The Bold Fenian Women
That the Fenians regrouped to stage the 1916 Rising is largely due to its forgotten women
Ellen O’Mahony, a teacher, set up the Fenian Sisterhood in the US, which ran balls and picnics to publicise and raise funds
This year marks two important milestones in women’s struggle for equality. Although restricted to those over 30 years of age, women became entitled to vote in general elections in February 1918. Later the same year, they could also run for parliament, when Constance Markievicz was the first to be elected as a Sinn Féin MP, but abstained from taking her seat.
Determined campaigners for female suffrage like Millicent Garrett Fawcett, the first woman to be honoured with a statue in Parliament Square, London, last month, were pioneers during an era which idealised middle-class women as home-based. Many contemporaries lacked interest in the suffrage question, but eager to engage in philanthropy, had to conform to the Catholic hierarchy’s strictures. Some women demonstrating political skills during the 1860s were Irish separatists.
As the country recovered after the catastrophe of the Great Famine, a radical minority refused to accept Ireland’s role within the British Empire, pointing to continuing depopulation and inequality. The Irish Republican Brotherhood, founded by James Stephens and John O’Mahony in 1858, and its American auxiliary, the Fenian Brotherhood, aimed to revive nationalist self-confidence, proposing independence as the solution to Ireland’s problems. The Fenians hoped to bring about a rising by stealthily enrolling conspirators, who would be supported by an armed expedition from the US to establish a republic. While the Fenians of the 1860s became a transatlantic mass movement, highlighting Irish issues, any hope of success depended on the British Empire fighting in a major war, which failed to materialise.
Dublin Castle struck in September 1865 to arrest the leadership, followed by the detention of hundreds of suspects during 1866. The Rising in March 1867 was defeated. That the Fenian movement survived to regroup, eventually staging the 1916 Rising, is largely due to the determination of its forgotten female supporters.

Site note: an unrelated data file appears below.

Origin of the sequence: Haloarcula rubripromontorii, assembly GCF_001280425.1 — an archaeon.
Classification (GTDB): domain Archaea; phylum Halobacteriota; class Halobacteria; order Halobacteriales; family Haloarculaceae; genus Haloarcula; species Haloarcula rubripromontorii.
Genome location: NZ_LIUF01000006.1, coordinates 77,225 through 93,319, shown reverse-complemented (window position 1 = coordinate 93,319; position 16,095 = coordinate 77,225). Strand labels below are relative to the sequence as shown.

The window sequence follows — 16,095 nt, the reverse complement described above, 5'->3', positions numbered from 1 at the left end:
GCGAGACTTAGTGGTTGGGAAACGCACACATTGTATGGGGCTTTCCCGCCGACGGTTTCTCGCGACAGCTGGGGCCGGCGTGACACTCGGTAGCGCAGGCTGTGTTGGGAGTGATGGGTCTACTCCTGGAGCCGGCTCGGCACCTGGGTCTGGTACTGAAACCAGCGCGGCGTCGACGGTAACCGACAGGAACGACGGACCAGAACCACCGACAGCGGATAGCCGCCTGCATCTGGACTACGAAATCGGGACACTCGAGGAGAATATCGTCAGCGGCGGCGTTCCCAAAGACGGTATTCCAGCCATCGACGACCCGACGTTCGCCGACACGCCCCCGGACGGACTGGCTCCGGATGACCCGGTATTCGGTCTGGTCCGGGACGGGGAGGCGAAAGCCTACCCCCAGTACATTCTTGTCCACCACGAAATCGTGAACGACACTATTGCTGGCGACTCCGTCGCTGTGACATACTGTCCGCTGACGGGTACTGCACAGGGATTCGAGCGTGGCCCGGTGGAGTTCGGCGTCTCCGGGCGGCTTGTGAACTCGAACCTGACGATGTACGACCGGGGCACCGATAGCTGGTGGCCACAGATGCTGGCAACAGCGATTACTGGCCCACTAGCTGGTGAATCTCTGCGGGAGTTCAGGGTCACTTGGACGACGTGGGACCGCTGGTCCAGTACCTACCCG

In line with contemporary thinking, the IRB did not admit women members, but trusted them as couriers, to provide safe houses and even to direct the IRB at times. James Stephens after his sensational escape from Richmond Bridewell, for instance, was offered conference facilities by Mrs Butler, a fashionable dressmaker in Kildare Street, Dublin, whose upper-class clients deserted her when the news leaked.
In the US, Ellen O’Mahony, a teacher, set up the Fenian Sisterhood, which ran balls and picnics to publicise and raise funds. Branches held weekly meetings. Copying aristocratic patronesses, the Buffalo Sisterhood presented a silk flag to its male counterparts, which would see action during the Fenian invasion of Canada. When a descent on Ireland seemed likely, the sisters sold Fenian bonds, redeemable after independence. The Catholic hierarchy was horrified by Irishwomen venturing into politics, afraid they would lose their traditional “purity” when co-operating with the men. The Fenian sisters, mostly working class, were derided as dupes in the American press, but probably motivated by memories of Famine suffering.
In Ireland, the lower middle- and working-class origins of the Fenians meant abandoning them would herald the demise of the IRB. Prominent relatives, eg, Ellen O’Leary, poet and sister of John O’Leary, the future mentor of WB Yeats, Catherine Mulcahy, an early supporter, Mary Jane, a published poet and the third wife of the redoubtable Jeremiah O’Donovan Rossa, and Letitia Luby, the daughter of a Young Ireland poet, married to Thomas Clarke Luby, second in command of the IRB, formed a Ladies’ Committee. They publicised the prisoners’ cause in the press, highlighting their idealistic motives and appealing to all women’s Christian charity to aid the prisoners’ helpless dependents.